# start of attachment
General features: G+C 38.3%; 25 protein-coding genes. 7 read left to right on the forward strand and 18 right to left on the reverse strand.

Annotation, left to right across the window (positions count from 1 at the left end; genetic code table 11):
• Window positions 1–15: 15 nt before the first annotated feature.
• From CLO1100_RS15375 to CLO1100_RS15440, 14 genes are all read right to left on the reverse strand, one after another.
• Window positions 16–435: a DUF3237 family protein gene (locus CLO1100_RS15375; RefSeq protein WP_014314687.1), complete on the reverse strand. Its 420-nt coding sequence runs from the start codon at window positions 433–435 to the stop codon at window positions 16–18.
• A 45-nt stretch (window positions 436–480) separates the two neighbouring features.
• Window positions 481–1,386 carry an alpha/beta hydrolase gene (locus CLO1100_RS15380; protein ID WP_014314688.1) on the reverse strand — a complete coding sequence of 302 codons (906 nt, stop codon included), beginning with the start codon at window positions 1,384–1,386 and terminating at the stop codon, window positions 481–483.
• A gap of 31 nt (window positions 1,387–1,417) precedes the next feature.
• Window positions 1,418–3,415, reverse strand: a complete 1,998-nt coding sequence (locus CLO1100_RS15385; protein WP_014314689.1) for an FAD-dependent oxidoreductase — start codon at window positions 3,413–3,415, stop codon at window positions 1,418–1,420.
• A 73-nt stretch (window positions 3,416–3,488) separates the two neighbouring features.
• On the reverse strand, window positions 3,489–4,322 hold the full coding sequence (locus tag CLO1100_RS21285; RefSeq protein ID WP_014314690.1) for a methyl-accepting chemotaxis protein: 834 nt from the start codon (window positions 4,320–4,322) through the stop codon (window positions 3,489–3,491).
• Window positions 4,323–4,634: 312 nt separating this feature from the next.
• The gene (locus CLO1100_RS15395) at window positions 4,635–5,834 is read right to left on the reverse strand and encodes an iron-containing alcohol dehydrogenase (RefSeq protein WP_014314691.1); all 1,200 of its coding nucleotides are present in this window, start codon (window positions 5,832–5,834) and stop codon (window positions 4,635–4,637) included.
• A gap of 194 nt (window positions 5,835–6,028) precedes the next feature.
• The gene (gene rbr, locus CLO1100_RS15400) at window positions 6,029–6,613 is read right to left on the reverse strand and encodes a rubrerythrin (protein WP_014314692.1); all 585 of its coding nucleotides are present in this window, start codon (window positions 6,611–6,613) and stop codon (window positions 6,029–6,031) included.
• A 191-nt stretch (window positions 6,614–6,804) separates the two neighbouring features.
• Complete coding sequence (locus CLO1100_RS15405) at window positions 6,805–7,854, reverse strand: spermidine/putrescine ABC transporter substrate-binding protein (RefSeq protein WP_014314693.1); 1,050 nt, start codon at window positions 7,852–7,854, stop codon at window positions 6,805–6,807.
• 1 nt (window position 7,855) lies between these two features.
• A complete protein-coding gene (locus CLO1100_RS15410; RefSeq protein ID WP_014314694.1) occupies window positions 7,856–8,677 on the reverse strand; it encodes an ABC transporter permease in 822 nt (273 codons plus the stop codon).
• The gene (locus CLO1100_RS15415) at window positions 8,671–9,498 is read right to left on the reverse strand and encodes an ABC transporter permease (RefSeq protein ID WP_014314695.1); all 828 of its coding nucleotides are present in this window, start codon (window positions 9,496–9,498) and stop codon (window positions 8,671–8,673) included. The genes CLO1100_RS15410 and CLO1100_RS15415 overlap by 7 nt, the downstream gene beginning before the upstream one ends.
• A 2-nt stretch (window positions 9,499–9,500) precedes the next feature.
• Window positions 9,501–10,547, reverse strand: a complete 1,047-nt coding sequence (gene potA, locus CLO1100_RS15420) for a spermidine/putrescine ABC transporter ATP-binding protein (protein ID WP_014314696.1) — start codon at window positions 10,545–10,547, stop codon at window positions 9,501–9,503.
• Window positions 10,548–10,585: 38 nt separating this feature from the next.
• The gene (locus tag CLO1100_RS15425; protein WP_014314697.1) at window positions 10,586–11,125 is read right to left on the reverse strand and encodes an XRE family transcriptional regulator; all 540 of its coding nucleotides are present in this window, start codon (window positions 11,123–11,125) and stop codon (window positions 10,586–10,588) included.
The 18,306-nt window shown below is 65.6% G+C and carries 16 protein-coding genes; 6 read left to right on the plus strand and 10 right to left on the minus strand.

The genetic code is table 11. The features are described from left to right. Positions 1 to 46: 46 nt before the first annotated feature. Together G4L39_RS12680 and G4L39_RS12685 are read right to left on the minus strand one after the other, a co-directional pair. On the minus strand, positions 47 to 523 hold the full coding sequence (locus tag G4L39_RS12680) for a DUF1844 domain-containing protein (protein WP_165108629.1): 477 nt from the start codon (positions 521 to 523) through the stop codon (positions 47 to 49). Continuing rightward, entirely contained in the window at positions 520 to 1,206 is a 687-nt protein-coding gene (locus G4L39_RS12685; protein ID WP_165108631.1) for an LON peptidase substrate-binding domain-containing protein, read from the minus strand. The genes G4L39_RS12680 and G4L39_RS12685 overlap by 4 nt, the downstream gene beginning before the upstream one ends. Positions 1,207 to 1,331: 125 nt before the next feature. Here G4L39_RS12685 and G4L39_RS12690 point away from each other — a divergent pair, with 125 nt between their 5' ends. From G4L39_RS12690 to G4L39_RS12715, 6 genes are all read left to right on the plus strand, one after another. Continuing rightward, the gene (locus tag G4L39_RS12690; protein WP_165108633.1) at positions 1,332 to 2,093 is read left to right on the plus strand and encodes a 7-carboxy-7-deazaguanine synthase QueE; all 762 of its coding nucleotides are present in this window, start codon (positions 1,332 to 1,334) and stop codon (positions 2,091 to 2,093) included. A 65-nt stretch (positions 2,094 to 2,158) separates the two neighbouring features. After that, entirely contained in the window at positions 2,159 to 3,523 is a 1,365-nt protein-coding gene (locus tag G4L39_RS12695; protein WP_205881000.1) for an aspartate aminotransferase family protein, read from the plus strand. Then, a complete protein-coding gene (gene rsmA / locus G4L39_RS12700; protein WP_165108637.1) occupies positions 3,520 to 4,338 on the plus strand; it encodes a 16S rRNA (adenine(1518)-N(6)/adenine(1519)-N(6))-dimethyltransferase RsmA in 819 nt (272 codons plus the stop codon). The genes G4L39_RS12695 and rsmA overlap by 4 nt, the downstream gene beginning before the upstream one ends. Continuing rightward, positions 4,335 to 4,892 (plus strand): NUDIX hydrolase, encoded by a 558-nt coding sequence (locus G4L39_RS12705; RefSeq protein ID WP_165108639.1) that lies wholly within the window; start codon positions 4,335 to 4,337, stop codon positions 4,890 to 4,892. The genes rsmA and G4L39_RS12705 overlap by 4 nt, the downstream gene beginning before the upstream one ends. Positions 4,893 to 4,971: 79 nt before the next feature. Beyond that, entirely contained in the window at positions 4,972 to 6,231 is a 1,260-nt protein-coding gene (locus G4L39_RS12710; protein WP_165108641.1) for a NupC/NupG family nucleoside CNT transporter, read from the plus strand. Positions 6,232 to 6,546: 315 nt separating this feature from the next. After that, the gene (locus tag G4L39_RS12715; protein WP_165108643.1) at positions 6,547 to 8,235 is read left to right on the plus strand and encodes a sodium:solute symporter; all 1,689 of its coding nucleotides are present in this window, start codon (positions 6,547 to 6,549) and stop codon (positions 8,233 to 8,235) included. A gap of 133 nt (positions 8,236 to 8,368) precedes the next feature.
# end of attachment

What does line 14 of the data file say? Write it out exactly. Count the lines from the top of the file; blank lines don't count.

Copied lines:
• A gap of 194 nt (window positions 5,835–6,028) precedes the next feature.